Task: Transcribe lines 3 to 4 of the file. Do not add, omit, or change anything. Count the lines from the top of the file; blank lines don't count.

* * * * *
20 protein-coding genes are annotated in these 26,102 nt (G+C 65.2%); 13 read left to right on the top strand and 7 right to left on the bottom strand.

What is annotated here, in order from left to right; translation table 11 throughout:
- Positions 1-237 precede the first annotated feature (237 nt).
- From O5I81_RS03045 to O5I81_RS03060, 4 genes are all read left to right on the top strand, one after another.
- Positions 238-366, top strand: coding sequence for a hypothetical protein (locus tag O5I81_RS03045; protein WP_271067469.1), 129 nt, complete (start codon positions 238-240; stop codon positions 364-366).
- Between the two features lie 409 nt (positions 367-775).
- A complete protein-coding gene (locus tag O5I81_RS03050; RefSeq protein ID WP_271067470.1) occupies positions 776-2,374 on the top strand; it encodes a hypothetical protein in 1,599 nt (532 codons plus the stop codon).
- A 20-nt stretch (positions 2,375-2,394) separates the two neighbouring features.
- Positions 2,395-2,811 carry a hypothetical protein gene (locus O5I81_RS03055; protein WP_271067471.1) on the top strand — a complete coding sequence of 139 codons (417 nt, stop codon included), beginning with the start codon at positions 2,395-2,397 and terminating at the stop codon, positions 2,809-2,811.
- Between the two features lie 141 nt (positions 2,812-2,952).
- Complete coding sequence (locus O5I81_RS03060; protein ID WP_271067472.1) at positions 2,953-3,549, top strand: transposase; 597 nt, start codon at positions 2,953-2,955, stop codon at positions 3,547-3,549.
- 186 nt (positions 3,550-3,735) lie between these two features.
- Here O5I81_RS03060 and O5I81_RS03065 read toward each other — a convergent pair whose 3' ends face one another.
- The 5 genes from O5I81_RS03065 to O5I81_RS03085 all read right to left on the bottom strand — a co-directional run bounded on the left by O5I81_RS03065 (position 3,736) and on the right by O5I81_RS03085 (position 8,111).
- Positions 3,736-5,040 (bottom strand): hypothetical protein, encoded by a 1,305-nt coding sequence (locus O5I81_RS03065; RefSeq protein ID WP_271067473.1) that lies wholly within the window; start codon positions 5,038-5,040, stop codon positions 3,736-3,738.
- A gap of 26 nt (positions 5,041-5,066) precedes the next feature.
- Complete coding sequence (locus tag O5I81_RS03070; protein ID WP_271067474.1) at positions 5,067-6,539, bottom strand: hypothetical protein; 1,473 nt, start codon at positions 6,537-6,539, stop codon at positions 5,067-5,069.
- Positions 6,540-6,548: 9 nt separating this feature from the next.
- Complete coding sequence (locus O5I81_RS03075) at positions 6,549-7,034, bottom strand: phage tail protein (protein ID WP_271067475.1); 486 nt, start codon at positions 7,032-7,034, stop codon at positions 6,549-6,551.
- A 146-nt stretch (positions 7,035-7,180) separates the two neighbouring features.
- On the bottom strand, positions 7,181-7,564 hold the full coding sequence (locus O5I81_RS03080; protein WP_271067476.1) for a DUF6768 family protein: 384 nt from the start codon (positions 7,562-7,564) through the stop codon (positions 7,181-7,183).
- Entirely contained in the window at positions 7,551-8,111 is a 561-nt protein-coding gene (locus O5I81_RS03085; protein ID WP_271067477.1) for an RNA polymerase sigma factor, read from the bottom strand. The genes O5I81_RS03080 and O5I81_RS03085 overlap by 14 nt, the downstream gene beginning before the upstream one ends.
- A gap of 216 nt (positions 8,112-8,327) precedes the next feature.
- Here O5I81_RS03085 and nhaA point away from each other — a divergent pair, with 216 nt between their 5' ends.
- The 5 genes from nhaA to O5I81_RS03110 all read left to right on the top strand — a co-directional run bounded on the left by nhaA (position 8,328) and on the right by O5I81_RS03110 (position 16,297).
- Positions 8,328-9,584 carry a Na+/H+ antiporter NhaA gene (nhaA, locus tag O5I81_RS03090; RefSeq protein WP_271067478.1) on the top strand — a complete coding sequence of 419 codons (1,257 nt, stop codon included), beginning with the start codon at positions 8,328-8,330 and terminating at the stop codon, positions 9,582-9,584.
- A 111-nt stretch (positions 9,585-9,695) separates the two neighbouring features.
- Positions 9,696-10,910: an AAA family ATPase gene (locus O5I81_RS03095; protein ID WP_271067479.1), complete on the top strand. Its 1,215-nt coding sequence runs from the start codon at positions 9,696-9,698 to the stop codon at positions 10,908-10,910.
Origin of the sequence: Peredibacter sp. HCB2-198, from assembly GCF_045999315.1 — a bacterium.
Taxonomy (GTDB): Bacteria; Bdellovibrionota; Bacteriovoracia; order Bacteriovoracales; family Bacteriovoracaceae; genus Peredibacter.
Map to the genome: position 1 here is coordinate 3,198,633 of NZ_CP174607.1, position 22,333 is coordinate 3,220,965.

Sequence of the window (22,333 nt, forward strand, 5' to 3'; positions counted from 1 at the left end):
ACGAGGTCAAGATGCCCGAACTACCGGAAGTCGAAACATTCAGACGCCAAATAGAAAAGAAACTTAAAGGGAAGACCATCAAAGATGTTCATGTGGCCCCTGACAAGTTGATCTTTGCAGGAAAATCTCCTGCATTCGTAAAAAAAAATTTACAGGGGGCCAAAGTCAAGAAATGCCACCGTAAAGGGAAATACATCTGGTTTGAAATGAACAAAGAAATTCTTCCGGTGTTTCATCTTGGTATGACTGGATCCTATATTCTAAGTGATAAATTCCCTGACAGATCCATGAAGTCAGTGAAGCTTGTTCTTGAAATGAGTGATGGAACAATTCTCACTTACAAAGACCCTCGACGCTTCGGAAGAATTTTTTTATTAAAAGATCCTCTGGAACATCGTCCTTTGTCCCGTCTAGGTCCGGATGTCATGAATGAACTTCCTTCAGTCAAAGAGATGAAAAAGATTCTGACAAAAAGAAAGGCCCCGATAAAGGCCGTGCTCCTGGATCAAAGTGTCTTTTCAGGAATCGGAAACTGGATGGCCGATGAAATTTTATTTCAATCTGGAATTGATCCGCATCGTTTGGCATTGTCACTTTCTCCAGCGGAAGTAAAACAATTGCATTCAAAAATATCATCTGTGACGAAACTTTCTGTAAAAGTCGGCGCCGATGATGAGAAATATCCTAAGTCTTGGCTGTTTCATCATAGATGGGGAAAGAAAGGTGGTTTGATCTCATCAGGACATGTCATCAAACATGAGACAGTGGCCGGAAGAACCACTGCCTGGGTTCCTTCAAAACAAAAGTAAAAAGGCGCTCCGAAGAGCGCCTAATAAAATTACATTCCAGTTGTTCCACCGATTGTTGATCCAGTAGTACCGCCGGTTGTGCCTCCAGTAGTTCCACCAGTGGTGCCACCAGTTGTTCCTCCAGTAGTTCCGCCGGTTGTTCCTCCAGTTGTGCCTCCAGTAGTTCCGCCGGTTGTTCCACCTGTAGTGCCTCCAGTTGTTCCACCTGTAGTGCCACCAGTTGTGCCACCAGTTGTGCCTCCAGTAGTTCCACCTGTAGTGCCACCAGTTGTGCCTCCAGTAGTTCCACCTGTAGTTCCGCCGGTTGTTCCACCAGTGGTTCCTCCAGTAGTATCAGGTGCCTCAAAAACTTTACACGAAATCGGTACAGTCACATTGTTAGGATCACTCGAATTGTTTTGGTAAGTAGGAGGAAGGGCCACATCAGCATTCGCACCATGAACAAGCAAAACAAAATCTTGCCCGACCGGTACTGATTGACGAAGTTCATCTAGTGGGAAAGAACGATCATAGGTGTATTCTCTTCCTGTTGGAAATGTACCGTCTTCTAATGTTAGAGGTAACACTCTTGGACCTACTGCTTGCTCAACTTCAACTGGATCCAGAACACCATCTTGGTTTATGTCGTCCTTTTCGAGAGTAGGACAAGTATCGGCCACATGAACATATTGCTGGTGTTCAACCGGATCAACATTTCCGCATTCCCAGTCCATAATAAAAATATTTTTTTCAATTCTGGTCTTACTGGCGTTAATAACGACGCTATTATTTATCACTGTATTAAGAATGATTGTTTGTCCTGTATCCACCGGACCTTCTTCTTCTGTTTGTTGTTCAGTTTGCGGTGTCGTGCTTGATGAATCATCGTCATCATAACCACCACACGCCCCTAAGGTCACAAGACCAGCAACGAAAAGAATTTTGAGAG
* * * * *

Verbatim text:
- Positions 1-237 precede the first annotated feature (237 nt).
- From O5I81_RS03045 to O5I81_RS03060, 4 genes are all read left to right on the top strand, one after another.